While Colorado property valuations spiked enough this year to necessitate a ballot initiative, a special session and a commission to study them, that commission learned during its first meeting Wednesday that assessments may flatten or even decrease by next year.
That revelation, offered by an economist for the nonpartisan Colorado Legislative Council, illustrates the complexity of the work facing the Commission on Property Tax. The 19-member body, the product of a November special session that offered short-term residential property tax relief but failed to produce a long-term plan, has until March 15 to recommend to the Legislature a comprehensive solution on spiking property-tax bills.
Commissioners — who include representatives of state and local governments, experts in the field of taxation and two business-group leaders — spent their first meeting getting an immersive education about the state’s property-tax system. While property taxes are collected and used by local governments, the state has an interest in the revenue stream that helps to fund local education, and legislators have OK’d three bills in the past three years offering relief to homeowners and sometimes commercial-property owners.
The flurry of activity this year around property taxes sprang from the fact that average property values spike 24.8% statewide due to the booming post-pandemic real-estate market — 43.4% for residential valuations and 24% for non-residential valuations. Because of the trio of bills that have temporarily lowered property valuations and assessment rates, the average increases in tax bills will be lower, but homeowners still face 27.9% boosts in their bills and commercial property owners will owe 22% more.
Record valuation hikes expected to cool
“This is a once-in-a-decade, once-in-a-couple-of-decades rise in the value of home prices,” said Greg Sobetski, chief economist for the Legislative Council.
However, David Hansen, the Legislative Council’s specialist in property and severance taxes, noted that the runaway market may finally be stopping to catch its breath. State officials are estimating that assessed home values will go up just 15% between 2022 and 2024 – with actual values jumping just 1.2% because of the repeated tax breaks — and commercial-property values will rise just 0.7% and see a 2.3% decrease in actual value.
While homeowners and commercial-building operators likely will breathe a sigh of relief at the news, that significant fluctuation from the spike in property values that occurred between mid-2020 and mid-2022 means the commission is likely to be cautious in suggesting large tax cuts. That’s particularly true because after such a boom, future economic downturns could bring a decrease in the value of properties, which would impact local services from law enforcement to libraries that are dependent on property-tax income, several members proffered.
“We have a very dynamic situation that we are facing — super-important, of course, for our constituents and super-important for the services that government provides,” said Democratic Sen. Chris Hansen of Denver, who is chairing the commission. “My hope is that we can cast a very wide net at lots of policies and lots of ideas, not worrying about where they came from.”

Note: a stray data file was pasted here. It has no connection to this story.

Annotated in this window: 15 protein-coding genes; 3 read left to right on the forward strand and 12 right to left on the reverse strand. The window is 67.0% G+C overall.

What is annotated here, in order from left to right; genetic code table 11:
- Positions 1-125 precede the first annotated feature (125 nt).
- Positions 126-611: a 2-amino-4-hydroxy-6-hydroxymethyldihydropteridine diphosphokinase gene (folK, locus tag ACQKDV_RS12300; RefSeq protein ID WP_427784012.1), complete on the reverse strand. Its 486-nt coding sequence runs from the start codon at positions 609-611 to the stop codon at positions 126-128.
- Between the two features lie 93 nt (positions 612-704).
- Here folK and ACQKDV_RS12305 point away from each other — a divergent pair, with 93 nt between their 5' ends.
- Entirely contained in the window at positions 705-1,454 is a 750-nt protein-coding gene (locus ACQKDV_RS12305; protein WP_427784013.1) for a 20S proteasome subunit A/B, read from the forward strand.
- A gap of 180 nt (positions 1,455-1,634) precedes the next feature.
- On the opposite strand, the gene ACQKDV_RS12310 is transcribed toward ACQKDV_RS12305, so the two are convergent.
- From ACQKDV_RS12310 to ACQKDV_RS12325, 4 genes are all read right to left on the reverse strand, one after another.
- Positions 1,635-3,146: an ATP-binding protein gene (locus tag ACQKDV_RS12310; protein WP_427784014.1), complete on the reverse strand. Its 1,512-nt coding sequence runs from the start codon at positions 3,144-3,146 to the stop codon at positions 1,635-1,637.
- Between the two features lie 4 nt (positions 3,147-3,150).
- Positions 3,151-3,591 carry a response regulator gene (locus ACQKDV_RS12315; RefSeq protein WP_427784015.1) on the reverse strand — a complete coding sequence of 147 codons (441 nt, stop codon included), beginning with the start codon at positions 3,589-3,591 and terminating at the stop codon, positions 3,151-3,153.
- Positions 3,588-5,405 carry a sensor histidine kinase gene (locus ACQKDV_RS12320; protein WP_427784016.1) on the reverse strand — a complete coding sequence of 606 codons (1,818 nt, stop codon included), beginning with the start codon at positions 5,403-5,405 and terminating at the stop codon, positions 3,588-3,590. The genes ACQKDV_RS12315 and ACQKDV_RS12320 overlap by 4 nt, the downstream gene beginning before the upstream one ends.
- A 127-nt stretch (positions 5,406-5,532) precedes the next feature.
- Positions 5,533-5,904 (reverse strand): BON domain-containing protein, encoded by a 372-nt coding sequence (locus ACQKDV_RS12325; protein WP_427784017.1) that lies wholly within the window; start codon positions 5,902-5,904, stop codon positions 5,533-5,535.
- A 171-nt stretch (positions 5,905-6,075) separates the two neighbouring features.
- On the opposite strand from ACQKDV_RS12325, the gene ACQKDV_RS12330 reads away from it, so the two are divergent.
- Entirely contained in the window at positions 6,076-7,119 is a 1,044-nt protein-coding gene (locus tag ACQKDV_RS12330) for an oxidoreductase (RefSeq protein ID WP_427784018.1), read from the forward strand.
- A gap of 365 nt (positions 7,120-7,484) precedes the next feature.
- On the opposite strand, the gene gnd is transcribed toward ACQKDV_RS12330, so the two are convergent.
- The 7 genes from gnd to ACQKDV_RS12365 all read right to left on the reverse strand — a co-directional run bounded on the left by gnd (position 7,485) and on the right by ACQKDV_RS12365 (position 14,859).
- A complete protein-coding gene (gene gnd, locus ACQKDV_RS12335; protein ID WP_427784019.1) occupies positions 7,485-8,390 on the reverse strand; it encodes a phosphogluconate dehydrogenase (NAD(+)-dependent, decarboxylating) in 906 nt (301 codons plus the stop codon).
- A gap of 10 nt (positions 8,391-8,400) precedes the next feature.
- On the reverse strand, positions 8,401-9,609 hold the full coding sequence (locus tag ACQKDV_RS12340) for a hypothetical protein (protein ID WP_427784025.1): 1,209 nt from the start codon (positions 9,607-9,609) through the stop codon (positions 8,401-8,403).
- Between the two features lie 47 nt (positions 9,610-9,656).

How the Commission on Property Tax got here
Legislators passed a bill on the final day of the 2023 session to establish a ballot initiative, Proposition HH, that would have lessened the rise in most property tax bills, but it asked voters also to raise the Taxpayer’s Bill of Rights caps in return and limit future tax refunds. Roughly 59% of voters rejected the measure at the November ballot.
So, Gov. Jared Polis called a special session in which majority Democrats passed a bill to reduce residential-property valuations by $55,000 each for this property-tax year and to drop residential assessment rates from 6.75% to 6.7% for this one year. The bill did not offer any additional relief to non-residential property owners, however, and a separate bill that created the new commission was viewed as the best way to address that need.
The commission’s work comes while a trio of groups are pushing measures for the 2024 ballot to deal with property taxes, giving it urgency to come up with a solution that could be seen as a consensus plan and forestall potentially pricey election battles. Advance Colorado hopes to cap future property-tax bill increases at 4% annually, Colorado Concern hopes to roll assessments back to 2020 levels and cap future hikes as well, and the Bell Policy Center wants to allow legislators to raise taxes on homes worth $2 million or more to make up for any revenue lost by the passage of other measures.
Potential focus of debate
While no one suggested any proposals yet to come from the commission, several members seemed to hint at what will be a central question for the group to answer.
Colorado Chamber of Commerce President/CEO Loren Furman asked presenter Henry Sobanet, who served as head of the budget office for both Republican and Democratic governors, if there would be a scenario where the state got out of the property-tax debate and pushed it down to the local level, where taxes are collected. And Hansen followed up by noting that Colorado is dependent on the property taxes to fund education but doesn’t receive tax revenues directly.
“Our top question here is: What should the state’s role be?” Hansen asked.
The commission is set to meet again next at 1 p.m. on Jan. 5 in the Old State Library in the state Capitol, just five days before the beginning of the 2024 legislative session.